Ah! hath he so deserved?
At Silverstream Priory, we celebrate the Office and Votive Mass of Reparation, whenever the rubrics permit it, on the first Thursday of every month. Having heard several times, in recent weeks, of Sacred Hosts being found on the floor of churches and left, neglected, in a redundant pyx, the significance of this monthly Office and Mass of Reparation is all the more striking.
His Passion still unfolds
There is no question that, taken altogether, the widespread practice of Holy Communion distributed in the hand, a woefully deficient catechesis on the Most Holy Eucharist, and the loss of reverence at every level in the ars celebrandi, have contributed to a shocking rise in incidents of this sort. It is not the role of monks to catechise, nor to instruct the faithful directly, nor to raise the standards of liturgical celebration outside of the monastery. We can, however, do our part to affect change by demonstrating an approach to the sacred liturgy characterised by beauty, reverence, and care; and by persevering prayer for the Church, accompanied by tears. Saint Benedict says, “And let us remember that not for our much speaking, but for our purity of heart and tears of compunction shall we be heard” (Holy Rule, Chapter XX).
If any one of you ever happens to communicate with tears, whether you weep before the Liturgy or in the course of the Divine Liturgy, or at the very time that you receive the Divine Gifts, and does not desire to do this for the rest of his days and nights, it will avail him nothing to have wept merely once. It is not this alone that at once purifies us and makes us worthy; it is daily compunction that does not cease until death. (Saint Symeon the New Theologian)
Zeal for thy House
The Desert Fathers and those who transmitted their doctrine after them taught that it is not for monks to teach, but rather to weep. The tears shed in cloisters over the irreverence, neglect, and indifference that, in so many places, surround the Most Holy Sacrament of the Altar, are not shed in vain. Such tears act, mysteriously and silently, on the whole Mystical Body to cleanse, to heal, and to obtain the conversion of hearts.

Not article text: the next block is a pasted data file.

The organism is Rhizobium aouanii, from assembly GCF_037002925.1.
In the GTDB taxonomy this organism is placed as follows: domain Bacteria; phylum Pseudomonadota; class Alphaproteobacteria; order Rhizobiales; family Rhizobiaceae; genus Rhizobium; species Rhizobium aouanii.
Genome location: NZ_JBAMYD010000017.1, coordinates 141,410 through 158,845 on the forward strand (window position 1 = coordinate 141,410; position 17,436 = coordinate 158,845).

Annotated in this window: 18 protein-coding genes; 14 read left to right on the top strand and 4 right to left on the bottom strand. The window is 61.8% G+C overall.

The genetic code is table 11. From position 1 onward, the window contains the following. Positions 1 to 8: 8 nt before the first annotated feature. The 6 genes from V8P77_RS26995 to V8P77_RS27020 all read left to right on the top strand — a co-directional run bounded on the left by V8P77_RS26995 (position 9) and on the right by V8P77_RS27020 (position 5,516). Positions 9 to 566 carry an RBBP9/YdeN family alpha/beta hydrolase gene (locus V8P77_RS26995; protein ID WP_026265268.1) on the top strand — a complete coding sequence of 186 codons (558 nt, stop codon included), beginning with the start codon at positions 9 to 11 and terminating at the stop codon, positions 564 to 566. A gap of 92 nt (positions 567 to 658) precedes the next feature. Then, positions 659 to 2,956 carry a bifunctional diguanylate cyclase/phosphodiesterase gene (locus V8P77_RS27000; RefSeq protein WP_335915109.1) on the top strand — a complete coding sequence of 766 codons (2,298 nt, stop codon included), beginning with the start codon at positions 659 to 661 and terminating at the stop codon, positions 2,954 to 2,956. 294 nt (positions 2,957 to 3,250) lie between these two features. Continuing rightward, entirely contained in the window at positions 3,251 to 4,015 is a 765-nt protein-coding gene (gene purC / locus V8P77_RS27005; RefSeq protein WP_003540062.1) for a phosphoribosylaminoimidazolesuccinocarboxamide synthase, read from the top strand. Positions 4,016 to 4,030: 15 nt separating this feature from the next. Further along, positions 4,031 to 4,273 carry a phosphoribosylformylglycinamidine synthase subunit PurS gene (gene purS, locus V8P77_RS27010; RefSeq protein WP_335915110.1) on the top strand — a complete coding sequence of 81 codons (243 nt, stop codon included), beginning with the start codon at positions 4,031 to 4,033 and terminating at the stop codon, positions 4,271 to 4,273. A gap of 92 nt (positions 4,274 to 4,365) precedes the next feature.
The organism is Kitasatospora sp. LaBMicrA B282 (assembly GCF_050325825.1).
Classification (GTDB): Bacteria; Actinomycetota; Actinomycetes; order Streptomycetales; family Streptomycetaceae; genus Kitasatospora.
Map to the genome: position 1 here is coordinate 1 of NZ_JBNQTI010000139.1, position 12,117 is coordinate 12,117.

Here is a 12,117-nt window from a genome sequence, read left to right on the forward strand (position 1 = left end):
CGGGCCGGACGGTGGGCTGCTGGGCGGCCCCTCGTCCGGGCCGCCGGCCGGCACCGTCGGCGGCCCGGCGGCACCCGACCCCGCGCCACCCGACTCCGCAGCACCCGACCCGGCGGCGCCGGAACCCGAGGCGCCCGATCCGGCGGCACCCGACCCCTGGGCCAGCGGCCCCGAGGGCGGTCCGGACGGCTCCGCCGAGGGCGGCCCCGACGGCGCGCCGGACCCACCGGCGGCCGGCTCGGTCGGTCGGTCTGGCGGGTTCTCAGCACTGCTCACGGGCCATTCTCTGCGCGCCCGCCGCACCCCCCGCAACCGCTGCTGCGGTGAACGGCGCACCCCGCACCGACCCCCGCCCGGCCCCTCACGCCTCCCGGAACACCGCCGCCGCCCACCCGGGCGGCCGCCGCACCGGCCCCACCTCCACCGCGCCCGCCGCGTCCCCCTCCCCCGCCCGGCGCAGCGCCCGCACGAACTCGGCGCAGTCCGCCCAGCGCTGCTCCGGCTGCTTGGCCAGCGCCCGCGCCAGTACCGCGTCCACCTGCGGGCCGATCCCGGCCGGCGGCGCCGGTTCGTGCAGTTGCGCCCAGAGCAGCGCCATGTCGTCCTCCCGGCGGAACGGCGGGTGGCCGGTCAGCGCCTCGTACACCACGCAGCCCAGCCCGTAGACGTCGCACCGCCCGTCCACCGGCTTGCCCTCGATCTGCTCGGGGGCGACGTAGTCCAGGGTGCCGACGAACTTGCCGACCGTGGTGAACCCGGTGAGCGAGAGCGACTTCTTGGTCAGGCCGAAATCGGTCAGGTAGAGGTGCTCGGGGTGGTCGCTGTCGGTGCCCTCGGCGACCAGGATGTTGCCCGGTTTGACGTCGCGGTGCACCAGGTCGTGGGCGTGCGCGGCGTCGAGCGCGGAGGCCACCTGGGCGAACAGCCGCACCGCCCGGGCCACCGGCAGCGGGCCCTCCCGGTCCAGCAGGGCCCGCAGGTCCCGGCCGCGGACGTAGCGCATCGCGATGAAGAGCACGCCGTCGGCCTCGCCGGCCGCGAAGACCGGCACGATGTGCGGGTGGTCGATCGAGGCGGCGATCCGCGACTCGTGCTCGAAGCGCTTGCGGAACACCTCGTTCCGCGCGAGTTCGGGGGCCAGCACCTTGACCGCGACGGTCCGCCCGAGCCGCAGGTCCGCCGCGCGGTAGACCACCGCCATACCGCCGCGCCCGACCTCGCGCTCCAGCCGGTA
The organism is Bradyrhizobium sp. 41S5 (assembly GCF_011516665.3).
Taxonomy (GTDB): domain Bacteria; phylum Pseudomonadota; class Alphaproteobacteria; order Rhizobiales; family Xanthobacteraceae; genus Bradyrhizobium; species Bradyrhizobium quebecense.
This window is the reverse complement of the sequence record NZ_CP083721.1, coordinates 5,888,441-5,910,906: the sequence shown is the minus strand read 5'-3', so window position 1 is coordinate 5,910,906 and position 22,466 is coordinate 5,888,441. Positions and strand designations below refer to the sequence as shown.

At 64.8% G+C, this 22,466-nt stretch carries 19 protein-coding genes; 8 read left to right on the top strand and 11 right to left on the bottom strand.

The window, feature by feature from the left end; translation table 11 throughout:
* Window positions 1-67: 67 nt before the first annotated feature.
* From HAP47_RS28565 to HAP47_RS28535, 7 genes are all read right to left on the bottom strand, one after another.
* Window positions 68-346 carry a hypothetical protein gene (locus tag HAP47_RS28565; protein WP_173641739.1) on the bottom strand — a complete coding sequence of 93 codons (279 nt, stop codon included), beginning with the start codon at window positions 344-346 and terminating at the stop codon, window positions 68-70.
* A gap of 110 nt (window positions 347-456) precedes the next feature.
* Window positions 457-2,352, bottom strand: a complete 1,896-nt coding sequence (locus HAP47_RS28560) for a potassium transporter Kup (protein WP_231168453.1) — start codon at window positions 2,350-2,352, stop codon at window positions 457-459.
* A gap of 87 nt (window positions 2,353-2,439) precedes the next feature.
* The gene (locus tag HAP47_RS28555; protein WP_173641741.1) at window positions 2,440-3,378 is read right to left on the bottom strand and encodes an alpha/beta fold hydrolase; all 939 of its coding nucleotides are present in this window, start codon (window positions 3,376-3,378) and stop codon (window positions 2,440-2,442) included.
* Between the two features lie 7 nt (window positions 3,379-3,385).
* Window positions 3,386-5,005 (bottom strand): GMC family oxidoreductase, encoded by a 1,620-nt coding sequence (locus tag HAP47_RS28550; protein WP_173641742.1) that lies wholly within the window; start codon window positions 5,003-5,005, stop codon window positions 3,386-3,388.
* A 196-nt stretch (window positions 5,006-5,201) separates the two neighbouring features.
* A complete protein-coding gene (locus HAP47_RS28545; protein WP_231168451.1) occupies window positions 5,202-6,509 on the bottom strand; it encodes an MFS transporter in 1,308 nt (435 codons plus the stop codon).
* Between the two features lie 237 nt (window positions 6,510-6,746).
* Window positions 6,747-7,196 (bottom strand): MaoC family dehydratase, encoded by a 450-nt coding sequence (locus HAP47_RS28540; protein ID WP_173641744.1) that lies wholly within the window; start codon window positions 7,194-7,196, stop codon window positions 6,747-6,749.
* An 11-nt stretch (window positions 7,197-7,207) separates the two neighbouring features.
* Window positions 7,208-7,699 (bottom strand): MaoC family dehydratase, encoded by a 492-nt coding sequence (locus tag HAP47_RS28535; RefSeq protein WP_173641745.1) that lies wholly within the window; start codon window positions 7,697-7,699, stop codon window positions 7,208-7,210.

The Matins hymn from the Office of Reparation given in the Mectildian Propers of the Benedictine breviary expresses the focus of our prayer today: “Thou Bread and Cup of Saints, receive our psalms and tears, O hidden God, O silent Word”.
Hymn at Matins of the Office of Reparation
Nunc te flebilibus
[Anonymous, 17th c.–“What is there that I ought to do more to my vineyard, that I have not done to it? was it that I looked that it should bring forth grapes, and it hath brought forth wild grapes?”–Isaias 5]
1. O thou who art our Joy, our tender Grace and Rest,
God hid amidst thine own, the end of all our quest,
Thou Bread and Cup of Saints, receive our psalms and tears,
O hidden God, O silent Word.
2. Alas! while heaven outpours true Manna, living Bread,
The hearts of men grow cold, in shades amidst the dead,
No gratefulness, no praise to welcome thy descent,
O God, forsaken by thine own!
3. Ah! hath he so deserved? Hath he not given thee,
O thou his Vineyard dear, his love most tenderly?
For clustered grapes he looks, and lo! a tangle wild
Of bitter leaves and wood he finds!
4. Blasphemers circle ’round, with fangs of hatred bared,
To pierce with cruel words the Lamb in thorns ensnared,
Betrayed and sold again, his Passion still unfolds
In sacrilege and treachery.
5. Upon thine altars shine, O long desiréd King,
With radiance all divine and healing in thy wings;
O everlasting Love, reveal thy hidden Face,
That men may own thee, and adore.
6. Zeal for thy House profaned by men so wantonly,
Consumes our heart and soul, O gracious Trinity;
Open to us that House ne’er stained by evil’s blight,
Where Saints with thee abide in light. Amen.